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Sixers Dir of Player Personnel GENE SHUE has also been named assistant GM (PHILA. INQUIRER, 9/17)....Orioles owner PETER ANGELOS approved the consideration of assistant GM DOUG MELVIN in Rangers President TOM SCHIEFFER's "very preliminary search" to replace TOM GRIEVE (DALLAS MORNING NEWS, 9/17)....The Orioles own staffing changes might include switching GM ROLAND HEMOND to vice chair and bumping assistant GM FRANK ROBINSON to GM. (Baltimore SUN, 9/18)....Event operations manager SCOTT KIRKPATRICK has been made VP at Kemper Sports Marketing (CRAIN'S CHICAGO BUSINESS, 9/12 issue).
Bruce McNall, the former owner of the L.A. Kings and Toronto Argonauts, "repeatedly invoked the fifth amendment" when asked during a bankruptcy proceeding if he had secreted funds overseas. When questioned if he had transferred large sums of money to bank accounts in Switzerland, England, and Liechtenstein, McNall chose not to answer (Jim Tranquada, L.A. DAILY NEWS, 9/17). McNall is mired in "bankruptcy proceedings and the FBI is looking into his role in the disappearance of $3.3M in ancient coins from a fund he managed" (Sallie Hofmeister, NEW YORK TIMES, 9/19).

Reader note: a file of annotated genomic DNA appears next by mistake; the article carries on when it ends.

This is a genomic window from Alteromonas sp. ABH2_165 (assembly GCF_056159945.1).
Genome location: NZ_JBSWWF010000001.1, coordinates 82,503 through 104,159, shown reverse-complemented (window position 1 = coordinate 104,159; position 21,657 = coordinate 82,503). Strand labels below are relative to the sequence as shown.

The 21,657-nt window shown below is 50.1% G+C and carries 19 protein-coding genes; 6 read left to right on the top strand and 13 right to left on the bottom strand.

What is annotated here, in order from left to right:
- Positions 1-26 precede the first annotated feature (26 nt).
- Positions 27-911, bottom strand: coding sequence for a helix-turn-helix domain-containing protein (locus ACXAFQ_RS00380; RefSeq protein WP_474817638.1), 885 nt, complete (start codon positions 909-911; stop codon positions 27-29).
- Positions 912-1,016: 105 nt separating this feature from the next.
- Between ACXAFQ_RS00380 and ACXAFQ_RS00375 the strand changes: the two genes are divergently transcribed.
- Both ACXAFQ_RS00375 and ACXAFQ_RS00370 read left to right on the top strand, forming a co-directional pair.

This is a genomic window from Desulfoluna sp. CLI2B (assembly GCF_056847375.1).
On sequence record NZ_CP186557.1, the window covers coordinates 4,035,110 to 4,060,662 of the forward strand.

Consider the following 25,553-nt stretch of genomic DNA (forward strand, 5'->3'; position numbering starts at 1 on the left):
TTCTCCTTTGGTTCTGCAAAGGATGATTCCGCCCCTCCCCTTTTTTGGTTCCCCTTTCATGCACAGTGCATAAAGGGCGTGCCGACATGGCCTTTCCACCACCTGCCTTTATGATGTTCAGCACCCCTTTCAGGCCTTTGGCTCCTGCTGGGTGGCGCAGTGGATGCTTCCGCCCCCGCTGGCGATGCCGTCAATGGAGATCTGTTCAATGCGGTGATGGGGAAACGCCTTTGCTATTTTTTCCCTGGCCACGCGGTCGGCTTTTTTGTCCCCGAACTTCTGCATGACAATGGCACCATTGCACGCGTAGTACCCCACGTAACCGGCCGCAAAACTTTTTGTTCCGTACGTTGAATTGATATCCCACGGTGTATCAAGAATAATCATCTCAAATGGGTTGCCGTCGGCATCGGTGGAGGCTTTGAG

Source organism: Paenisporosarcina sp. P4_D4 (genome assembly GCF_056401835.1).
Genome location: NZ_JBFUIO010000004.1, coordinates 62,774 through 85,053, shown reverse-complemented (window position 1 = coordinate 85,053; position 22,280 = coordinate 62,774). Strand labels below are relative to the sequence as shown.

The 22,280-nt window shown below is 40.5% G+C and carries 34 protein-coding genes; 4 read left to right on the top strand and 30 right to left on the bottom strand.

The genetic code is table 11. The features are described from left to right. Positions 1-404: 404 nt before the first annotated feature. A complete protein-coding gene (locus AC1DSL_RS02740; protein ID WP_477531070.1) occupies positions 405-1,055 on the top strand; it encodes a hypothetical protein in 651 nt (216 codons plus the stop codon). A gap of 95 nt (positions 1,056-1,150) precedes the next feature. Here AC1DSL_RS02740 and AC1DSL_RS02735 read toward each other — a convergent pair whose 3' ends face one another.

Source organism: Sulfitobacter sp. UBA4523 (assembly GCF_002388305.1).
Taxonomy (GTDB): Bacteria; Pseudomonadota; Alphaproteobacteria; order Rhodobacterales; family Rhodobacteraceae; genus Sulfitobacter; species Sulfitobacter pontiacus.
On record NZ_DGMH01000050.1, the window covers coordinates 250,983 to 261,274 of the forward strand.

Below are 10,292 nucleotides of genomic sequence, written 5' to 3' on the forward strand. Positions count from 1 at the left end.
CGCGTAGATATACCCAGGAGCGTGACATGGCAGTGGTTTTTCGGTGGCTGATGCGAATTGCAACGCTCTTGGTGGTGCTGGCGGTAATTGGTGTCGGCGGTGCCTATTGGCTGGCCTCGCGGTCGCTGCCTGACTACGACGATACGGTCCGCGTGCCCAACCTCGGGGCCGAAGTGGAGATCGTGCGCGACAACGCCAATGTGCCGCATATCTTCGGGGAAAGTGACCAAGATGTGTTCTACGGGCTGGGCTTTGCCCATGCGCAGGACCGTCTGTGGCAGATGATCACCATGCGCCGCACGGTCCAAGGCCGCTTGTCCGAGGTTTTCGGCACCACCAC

In a "Sports Center" interview, JIM BROWN expressed disapproval of the NFL's "embarassing pension plan" and lack of conversation about retired players (ESPN, 9/18)....In New York, Gary Myers reports on NFLPA Exec Dir GENE UPSHAW'S new six-year, $6M contract. Upshaw was recently re-elected to a 30-year term, but his contract covers employment for six years. He made about $500,000 a year under his previous deal (N.Y. DAILY NEWS, 9/18)....PETE ROZELLE was interviewed in the N.Y. TIMES. Asked what the biggest change in pro football was: "It's obviously more litigious." Asked why an antitrust exemption would be so important to the NFL: "The exemption would be wonderful because of the unique status of a sports league -- you have to have rules to run a sports league" (N.Y. TIMES, 9/18)....U.S. NEWS profiles Cowboys owner JERRY JONES. Jones recently "angered" some other NFL owners by suggesting each franchise market its own logo and retain part of the profits. Browns owner ART MODELL argues NFL licensing forms many national ad campaigns and Jones' plan would allow advertisers to invest in individual markets, eventually fragmenting the league's national TV contract. Jones also upset owners by signing corporate sponsorships to allow "exclusive access" to his players and team facilities. Jones doesn't intend to share this money because the logo is not directly involved. Broncos owner PAT BOWLEN calls Jones' move a "grey area" that the "league is going to have to address" (U.S. NEWS, 9/26 issue).